I’ve been quite happy with the low maintenance filtration solution I implemented for my 33L. Two AC70’s with AC30 impellers, dual sponges and extra biomax have provided a stable, huge mechanical and bio-filtration system for my display shelly tank. My main concern is the oily slick left behind on the surface from their NLS Cichlid Formula diet. It’s unsightly, and I wanted to eliminate it. I turned to surface skimmers as a potential solution.
After being disappointed with the Fluval / Hagen surface skimmer attachment (bluky, unsightly, awkward to deal with on a custom background), my search for a surface skimmer for my pair of AC70’s turned to DIY options. I came across the following thread that had a great, cheap, DIY idea based on a few pieces of 3/4″ PVC “T” and elbow joints. I added a 3/4″ pipe to the list for joins, but the basic concept is pictured here:
My customizations focused on a 1″ long insert to join the “T” and the elbow, and a Filter Max III prefilter that I use as a standard piece of equipment on my stock AC70’s. These prefilters keep out plant matter and fry while acting as a good mechanical filter to my AC70’s. Here’s an image of my final customization with the Filter Max’s siliconed in place with a reducer fitting from the kit inserted into the “T” (this was necessary to minimize the overall height of the solution to fit in my 12″ tall 33L):
|The initial plumbing consisted of a stock AC70 return, a 1″ PVC T joint, elbow, and small 1″ pipe used as a joiner for the T and elbow. The tip of the AC70 return was cut off and inserted into the elbow forming the entry point of the skimmer. All white surfaces were spray painted flat black.|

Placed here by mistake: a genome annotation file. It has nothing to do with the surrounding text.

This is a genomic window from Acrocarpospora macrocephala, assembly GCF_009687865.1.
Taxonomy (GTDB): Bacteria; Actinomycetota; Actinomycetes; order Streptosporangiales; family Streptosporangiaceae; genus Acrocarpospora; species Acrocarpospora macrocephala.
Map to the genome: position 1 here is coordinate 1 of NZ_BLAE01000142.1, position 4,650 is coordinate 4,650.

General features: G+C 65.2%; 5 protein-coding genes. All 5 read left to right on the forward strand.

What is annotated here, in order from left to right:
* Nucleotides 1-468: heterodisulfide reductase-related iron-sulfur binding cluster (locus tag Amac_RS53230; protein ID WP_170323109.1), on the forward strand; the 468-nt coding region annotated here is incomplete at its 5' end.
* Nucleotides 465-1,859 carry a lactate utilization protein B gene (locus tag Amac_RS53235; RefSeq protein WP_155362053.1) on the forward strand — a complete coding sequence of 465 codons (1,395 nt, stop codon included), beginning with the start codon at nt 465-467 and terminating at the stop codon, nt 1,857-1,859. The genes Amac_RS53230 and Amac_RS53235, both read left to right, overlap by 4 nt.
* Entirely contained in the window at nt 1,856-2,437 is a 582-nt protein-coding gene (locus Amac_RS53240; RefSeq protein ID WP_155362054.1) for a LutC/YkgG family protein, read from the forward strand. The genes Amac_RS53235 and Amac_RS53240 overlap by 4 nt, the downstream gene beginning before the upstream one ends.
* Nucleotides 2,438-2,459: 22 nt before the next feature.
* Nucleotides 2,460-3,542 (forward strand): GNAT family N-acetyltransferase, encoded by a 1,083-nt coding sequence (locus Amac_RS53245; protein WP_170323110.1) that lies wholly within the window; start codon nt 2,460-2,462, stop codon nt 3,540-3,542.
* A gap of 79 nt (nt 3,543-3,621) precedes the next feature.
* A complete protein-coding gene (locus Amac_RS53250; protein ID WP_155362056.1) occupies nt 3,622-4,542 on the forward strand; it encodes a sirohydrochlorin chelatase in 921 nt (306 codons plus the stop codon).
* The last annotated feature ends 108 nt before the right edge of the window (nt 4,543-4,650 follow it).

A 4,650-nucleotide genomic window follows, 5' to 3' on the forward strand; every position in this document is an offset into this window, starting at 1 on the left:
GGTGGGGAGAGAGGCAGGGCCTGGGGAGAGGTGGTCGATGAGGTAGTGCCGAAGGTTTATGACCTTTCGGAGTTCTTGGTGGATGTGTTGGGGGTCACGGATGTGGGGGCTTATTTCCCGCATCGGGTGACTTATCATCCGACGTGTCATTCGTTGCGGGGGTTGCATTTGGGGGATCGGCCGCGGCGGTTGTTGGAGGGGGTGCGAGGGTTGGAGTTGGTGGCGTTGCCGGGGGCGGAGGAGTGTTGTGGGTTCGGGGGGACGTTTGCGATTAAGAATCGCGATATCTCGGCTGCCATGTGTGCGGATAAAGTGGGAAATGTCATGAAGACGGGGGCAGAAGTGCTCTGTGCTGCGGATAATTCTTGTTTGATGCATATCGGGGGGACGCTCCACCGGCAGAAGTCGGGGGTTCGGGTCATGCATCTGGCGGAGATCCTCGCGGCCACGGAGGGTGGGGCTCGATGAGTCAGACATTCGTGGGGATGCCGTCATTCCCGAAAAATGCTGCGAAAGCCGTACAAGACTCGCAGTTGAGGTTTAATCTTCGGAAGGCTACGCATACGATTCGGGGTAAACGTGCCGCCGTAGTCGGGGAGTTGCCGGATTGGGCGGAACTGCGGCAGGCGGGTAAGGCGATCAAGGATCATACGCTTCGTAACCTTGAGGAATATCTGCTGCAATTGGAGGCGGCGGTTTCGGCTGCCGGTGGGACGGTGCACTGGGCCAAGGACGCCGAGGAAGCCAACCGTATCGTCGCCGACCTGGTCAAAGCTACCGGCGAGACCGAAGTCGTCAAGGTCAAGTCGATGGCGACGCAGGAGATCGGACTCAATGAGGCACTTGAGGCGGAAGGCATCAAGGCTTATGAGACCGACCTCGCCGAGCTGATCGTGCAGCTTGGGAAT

|This is a top down view of the T joint showing how the stock Filter Max III plastic fitting was inserted into the base of the T joint. Silicone was used to hold it in place, though the Silicone did not bind well to the surfaces. The Silicone provided enough of a friction joint that the Filter Max’s generally stay in place.|
|As seen here, the tip of the filter cage was sawn off to make a shorter skimmer stack. Note this skimmer does not “float” or adjust to changing water surface height, so the cage needs to be tall enough to manage changing water levels specific to the tank it is being inserted into. This photo also shows how the main AC70 elbow return is fitted into the top of the T allowing for the skimmer to be attached to the AC70.|
|Here is a close up view of the skimmer unit with the reduced skimmer cage in place. The fittings on both ends of the T joint are in place.|
|A top view of the skimmer unit.|